WAG: Stoned seems cathartic. What was writing the book and reviewing that period of your life like for you emotionally?

Oldham: Catharsis is a process of " getting rid of." I had nothing to get rid of. I'm applauding the time and the people. Stoned is a celebration and a history. It's a time that is often overlooked by those on the left side of fifty by the accordianing in of those years, as if we kicked off with peace and love. That only came about when the fame and money weren't working. Stoned tells of the ride up, when every waking day had us beaming at not having had to settle down and work for the Man. Most of the people in Stoned were war-babies who'd been told to tow the line for the sacrifices of our elders. Thank God, we didn't; thank God, we rocked the boat. Thank you, Eddie Cochran ! Thank you, James Dean!

WAG: The Rolling Stones have a running habit of turning down interviews, and they avoid discussing the period your book covers. Why do you think that is?

Oldham: I can't see any valid reason for discussing your yesterdays unless it's part of your work process today. I certainly would not make a habit of it. It's a very dangerous box to allow yourself to be fitted into. The Rolling Stones have to be engaged in tomorrow or it's over. I'm certainly not interested in Bill Wyman or Mick Jagger except as present-time objects in this wonderful world of words, and I understand them not being interested in me. They are in my life, at the moment, but I'm not in theirs.

WAG: What do you think was your greatest accomplishment as a producer in the 1960s? And what do you think was your greatest failing?

Oldham: Providing the environment in which the Stones could produce their music, cheer leading them into "go," making enough valid suggestions that ended up as recorded moments and knowing when to leave the room. I did not have "a greatest failing"—the work worked.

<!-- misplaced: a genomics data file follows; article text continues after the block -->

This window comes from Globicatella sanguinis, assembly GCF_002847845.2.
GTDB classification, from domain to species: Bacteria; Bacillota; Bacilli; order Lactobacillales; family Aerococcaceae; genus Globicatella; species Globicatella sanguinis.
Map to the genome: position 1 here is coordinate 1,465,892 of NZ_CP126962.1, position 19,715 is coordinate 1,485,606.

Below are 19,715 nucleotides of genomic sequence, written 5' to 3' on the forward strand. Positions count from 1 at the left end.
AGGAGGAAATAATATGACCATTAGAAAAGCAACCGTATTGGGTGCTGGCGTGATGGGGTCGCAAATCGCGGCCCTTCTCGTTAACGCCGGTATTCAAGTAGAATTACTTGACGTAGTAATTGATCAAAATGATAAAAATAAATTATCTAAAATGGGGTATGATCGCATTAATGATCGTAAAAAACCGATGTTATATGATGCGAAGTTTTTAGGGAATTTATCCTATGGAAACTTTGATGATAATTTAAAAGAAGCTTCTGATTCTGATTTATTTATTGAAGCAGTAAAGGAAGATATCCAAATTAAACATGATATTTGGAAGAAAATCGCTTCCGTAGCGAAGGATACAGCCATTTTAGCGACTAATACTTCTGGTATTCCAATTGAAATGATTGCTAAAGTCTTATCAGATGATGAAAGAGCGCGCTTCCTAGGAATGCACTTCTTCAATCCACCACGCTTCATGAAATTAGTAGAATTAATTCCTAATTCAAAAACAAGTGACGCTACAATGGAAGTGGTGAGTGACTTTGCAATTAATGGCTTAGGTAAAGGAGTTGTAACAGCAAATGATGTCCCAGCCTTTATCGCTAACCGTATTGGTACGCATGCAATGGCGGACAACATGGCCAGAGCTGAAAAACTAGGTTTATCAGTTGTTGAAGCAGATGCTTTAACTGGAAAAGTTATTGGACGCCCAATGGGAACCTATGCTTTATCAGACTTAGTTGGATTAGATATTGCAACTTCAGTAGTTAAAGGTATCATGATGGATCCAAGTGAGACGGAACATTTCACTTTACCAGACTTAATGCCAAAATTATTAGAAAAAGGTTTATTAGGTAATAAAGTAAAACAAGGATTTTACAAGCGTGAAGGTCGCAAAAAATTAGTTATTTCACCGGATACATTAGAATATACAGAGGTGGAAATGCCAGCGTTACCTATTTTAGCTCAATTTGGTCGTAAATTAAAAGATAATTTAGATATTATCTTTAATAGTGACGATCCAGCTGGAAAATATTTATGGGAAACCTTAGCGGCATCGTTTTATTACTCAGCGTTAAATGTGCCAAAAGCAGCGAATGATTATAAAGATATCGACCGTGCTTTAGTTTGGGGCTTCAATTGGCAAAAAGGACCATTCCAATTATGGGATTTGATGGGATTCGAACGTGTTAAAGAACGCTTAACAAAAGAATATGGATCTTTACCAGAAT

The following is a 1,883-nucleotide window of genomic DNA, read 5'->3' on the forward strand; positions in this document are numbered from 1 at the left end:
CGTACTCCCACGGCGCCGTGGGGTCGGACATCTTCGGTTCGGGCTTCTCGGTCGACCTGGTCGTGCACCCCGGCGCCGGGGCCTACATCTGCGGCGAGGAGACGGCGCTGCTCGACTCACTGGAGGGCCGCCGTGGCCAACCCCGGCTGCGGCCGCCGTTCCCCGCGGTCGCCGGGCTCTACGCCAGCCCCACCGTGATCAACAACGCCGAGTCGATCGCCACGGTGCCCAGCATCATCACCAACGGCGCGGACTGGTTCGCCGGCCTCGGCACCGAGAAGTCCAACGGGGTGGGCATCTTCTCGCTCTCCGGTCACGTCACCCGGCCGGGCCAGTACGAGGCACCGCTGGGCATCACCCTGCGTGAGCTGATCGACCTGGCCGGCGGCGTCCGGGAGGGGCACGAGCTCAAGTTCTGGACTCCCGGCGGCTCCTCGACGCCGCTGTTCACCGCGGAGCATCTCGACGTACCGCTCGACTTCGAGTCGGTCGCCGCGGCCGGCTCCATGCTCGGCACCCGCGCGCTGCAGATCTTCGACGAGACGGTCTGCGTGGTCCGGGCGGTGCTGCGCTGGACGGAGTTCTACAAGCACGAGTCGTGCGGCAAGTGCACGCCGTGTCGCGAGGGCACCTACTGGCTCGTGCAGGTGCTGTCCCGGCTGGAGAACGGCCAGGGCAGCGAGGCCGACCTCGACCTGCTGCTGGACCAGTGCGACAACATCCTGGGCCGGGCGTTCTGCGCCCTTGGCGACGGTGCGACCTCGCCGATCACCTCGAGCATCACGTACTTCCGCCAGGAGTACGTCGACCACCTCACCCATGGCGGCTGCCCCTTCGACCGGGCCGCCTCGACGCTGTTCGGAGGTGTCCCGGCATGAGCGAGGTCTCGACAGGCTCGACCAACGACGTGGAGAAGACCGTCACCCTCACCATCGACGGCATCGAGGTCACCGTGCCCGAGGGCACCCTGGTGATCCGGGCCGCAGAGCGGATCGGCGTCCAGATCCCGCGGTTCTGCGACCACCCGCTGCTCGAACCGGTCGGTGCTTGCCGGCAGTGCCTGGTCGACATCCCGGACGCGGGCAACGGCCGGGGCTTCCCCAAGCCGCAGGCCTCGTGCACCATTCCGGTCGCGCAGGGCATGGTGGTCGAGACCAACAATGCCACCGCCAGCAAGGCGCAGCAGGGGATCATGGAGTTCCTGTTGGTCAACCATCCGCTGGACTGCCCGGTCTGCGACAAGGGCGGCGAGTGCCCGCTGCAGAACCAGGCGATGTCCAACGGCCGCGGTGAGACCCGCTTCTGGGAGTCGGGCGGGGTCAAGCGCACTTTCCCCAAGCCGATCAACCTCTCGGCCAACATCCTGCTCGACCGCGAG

WAG: Will there be other volumes in your autobiographical output or did Stoned sum up everything you want to say?

Oldham: Well, your reader will know we haven't met. I'm not done by a long shot. I'm nearly through 2Stoned, and if the reader will have me, there could be Stoned Free. 2Stoned basically covers 1964 to 1967 and our coming to America. As you know, Stoned ends just as the Beatles have taken America, and the Stones are getting ready to go. It's a heady time, and this one may qualify as cathartic. I seem to be clearing my universe in the process of getting it done. Finally, if Oscar Wilde were alive today, he'd have just finished a CD of duets with Leonard Cohen, Beck and Marianne Faithfull.

—Interview conducted by William Shinault IV

Posted June 1, 2001


Photo Credit: Crispian Woodgate

In 1963, Andrew Loog Oldham met the Rollin' Stones, which at that time was a blues combo. Soon hired as their producer and manager, he added a 'g' to 'Rollin' and, more importantly, shaped the band into a bad boy alternative to the Beatles. Mr. Oldham's Stoned: A Memoir of London in the 1960s is the first volume in a projected three-volume autobiography. He currently lives in Bogota, Columbia.